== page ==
The WORD in Other Words by Sister Angie Roferos, SSpS (Philippines) for Thursday 2nd Week of Lent
This parable is probably the clearest illustration of today’s society – the worldwide gap between the rich and the poor.
What was the sin of the rich man in the parable? Why was he plunged into the unbridgeable abyss – in hell fire? He did not have Lazarus killed or let his dogs drive him out of his door. His sin was indifference, unconcern. “Nagbubulag bulagan” (advertently turning a blind eye to the situation). Lazarus was at his door starving. But the rich man did not even see him, or if he saw him, did not bother to hand a plateful from his festive table.
Nowadays how many rich men are like the one in the parable? How many rich people are wallowing in opulence? Pope Francis’ Laudato Si #50 says: “…approximately a third of all food produced is discarded, and whenever food is thrown out it is as if it were stolen from the table of the poor.”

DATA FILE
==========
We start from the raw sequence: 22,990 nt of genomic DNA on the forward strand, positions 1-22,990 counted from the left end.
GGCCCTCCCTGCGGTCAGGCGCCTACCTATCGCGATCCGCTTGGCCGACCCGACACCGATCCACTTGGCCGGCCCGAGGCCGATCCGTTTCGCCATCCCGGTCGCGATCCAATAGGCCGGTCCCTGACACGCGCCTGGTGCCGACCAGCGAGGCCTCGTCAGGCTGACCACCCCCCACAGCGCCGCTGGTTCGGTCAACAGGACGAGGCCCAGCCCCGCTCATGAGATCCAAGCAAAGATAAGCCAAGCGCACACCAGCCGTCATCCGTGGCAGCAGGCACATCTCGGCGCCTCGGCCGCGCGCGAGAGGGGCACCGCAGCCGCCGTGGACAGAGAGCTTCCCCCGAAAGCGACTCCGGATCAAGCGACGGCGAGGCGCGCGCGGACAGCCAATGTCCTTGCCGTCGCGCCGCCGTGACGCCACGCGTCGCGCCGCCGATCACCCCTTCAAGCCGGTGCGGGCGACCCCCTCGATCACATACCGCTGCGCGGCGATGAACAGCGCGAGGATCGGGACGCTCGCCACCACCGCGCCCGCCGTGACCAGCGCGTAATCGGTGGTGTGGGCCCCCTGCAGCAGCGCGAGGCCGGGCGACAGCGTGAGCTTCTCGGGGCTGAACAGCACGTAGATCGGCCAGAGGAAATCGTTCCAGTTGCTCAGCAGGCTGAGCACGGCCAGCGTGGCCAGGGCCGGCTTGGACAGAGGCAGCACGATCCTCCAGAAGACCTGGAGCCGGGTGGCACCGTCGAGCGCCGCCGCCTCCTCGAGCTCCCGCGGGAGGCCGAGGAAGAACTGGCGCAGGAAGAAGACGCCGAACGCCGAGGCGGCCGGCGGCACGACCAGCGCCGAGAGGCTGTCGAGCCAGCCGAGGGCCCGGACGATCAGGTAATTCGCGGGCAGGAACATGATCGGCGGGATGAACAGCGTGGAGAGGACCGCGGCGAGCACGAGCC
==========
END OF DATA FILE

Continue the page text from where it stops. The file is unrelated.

The great majority of our people are living subhuman lives, while the minority are living inhuman lives – indifferent and unconcerned for their fellow humans who are wallowing in utter poverty.
It is quite intriguing that the rich man in the parable has no name while the poor man has a name – Lazarus. A strong contrast in our society today! The rich and powerful have their names everywhere; whereas the poor are nameless, faceless and voiceless everywhere. Is it because the poor are too many to name them? Is it because they have been rendered of no value?
Shall we remain unconcerned about the unbridgeable abyss between the rich and the poor today?
Source – The WORD in Other Words, Bibe Diary 2020